Republican Senator Cory Gardner and Democrat Senator Elizabeth Warren introduced a new bipartisan bill that would allow U.S. states the right and freedom to legalize cannabis without the federal government interfering. The bill, formally named the Strengthening the Tenth Amendment Through Entrusting States (STATES) Act, is also sponsored in the House by Democrat Rep. Earl Blumenauer.
Gardner and Warren introduced the legislation as a response to the Trump administration’s strict stance against cannabis. The STATES Act would amend the Controlled Substances Act to include a framework saying that it no longer applies to states, non-state territories like Washington D.C., overseas territories like Puerto Rico and Guam, and tribal lands that have lawss relating to the production, possession, distribution, administration, and delivery of cannabis.
The two senators both represent states that have legalized recreational marijuana. Gardner is from Colorado while Warren is from Massachusetts.
According to Warren, it is time to reform America’s outdated cannabis policies.
She said that states like Massachusetts have put in a lot of work into implementing cannabis regulations, so they have the right to enforce their very own cannabis policies. The federal government, she added, needs to stop outlawing cannabis.
Meanwhile, Gardner said that outlawing legalized cannabis is the same as putting the ketchup back in the bottle. He also hit current financial institutions, which continuously makes it difficult for cannabis businesses.
In April, Gardner and Warren announced a partnership in an attempt to hold President Donald Trump to his word about leaving states alone and respecting states rights. Warren had said that their goal for the new bill is to ensure that each state keeps its right to determine the best approach to cannabis on its own.
Aside from protecting state-legal marijuana industries, the STATES Act also has a provision allowing cannabis businesses to access financial and banking services.
Warren has been working since 2016 toward reforming federal banking regulations in order to allow major banks and financial institutions to conduct business and enter into financial transactions with those in the cannabis industry without violating federal laws that prohibit these institutions from taking money from businesses that are in violation of federal drug laws.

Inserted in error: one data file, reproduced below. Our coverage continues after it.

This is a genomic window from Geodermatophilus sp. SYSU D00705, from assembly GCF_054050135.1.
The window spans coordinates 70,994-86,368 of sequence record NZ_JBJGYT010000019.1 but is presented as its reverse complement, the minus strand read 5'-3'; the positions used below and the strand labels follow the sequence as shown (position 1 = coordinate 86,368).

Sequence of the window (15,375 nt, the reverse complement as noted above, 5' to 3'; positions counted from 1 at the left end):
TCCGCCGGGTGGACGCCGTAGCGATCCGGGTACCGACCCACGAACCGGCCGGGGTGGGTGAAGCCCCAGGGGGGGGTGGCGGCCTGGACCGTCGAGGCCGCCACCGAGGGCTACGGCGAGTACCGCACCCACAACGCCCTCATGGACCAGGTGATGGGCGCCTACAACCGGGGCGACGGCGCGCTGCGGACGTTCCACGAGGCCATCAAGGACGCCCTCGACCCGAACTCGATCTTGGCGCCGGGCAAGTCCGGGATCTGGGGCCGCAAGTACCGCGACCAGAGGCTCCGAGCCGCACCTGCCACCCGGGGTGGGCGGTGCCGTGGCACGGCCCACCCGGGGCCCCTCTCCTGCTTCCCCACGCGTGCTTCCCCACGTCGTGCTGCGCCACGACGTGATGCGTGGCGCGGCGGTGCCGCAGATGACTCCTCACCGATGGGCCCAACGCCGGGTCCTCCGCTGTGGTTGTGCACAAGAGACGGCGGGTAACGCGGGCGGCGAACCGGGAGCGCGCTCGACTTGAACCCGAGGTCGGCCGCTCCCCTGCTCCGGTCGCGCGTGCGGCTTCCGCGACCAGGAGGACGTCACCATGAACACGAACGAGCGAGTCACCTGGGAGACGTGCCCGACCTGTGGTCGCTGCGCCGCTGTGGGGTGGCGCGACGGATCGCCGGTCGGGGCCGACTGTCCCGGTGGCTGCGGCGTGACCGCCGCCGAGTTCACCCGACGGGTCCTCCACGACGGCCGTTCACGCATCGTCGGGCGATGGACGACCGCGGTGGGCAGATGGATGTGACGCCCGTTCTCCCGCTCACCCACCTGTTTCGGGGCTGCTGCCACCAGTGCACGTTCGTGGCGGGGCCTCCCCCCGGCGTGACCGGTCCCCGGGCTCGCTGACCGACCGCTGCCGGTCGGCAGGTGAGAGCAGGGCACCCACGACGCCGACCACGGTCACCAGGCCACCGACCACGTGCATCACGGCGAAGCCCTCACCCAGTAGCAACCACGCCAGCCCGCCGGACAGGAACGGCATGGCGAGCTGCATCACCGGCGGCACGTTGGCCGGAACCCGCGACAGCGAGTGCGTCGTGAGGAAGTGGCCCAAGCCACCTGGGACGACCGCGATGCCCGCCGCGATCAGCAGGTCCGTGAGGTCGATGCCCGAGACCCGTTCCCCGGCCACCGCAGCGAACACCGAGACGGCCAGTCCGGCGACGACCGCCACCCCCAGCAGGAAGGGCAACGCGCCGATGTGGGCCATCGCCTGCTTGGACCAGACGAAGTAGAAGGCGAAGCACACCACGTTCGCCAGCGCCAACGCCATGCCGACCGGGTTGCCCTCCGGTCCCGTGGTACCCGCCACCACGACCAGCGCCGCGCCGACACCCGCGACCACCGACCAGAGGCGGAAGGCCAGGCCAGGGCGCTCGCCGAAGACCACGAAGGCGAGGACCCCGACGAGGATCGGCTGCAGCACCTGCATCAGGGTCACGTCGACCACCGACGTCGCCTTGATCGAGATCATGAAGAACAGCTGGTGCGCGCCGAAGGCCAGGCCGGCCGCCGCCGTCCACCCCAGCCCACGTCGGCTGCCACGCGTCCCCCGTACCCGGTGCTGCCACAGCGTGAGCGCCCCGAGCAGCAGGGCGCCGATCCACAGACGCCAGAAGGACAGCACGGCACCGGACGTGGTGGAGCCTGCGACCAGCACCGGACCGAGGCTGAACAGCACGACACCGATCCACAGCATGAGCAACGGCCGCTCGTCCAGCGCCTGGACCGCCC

Last month, Trump struck a deal with Gardner and pledged that he was going to leave state cannabis laws alone. He promised that he would support Gardner’s efforts to protect states where cannabis has already been legalized.
Trump’s statement had defused a months-long standoff between his administration and Gardner over Department of Justice nominees. Gardner had, in January, threatened to block all DOJ nominations after U.S Attorney General Jeff Sessions rescinded the Cole Memorandum and directed federal attorneys to enforce the Cannabis Act.
Garden had said in a statement at the time that Trump assured him that Colorado’s cannabis industry won’t be targeted. In exchange, the senator was going to back down from his DOJ nominee blockade.
Gardner had said that since the campaign, Trump had consistently expressed support for the rights of the states to independently decide on their own cannabis approach. Now, Trump had assured him of his support for a federalism-based legislative solution to fix the issue regarding the states’ rights once and for all.
Since Trump’s assurance, Gardner had quietly been in talks with other senators with regard to a legislative solution that would make it black-and-white clear that the federal government absolutely cannot get in the way of state governments that have chosen to legalize cannabis. According to the senator, he and his colleagues had been working on a bipartisan legislative fix that is going to pass the House of Congress and then move forward to the president’s desk so that the president could deliver on his campaign promise.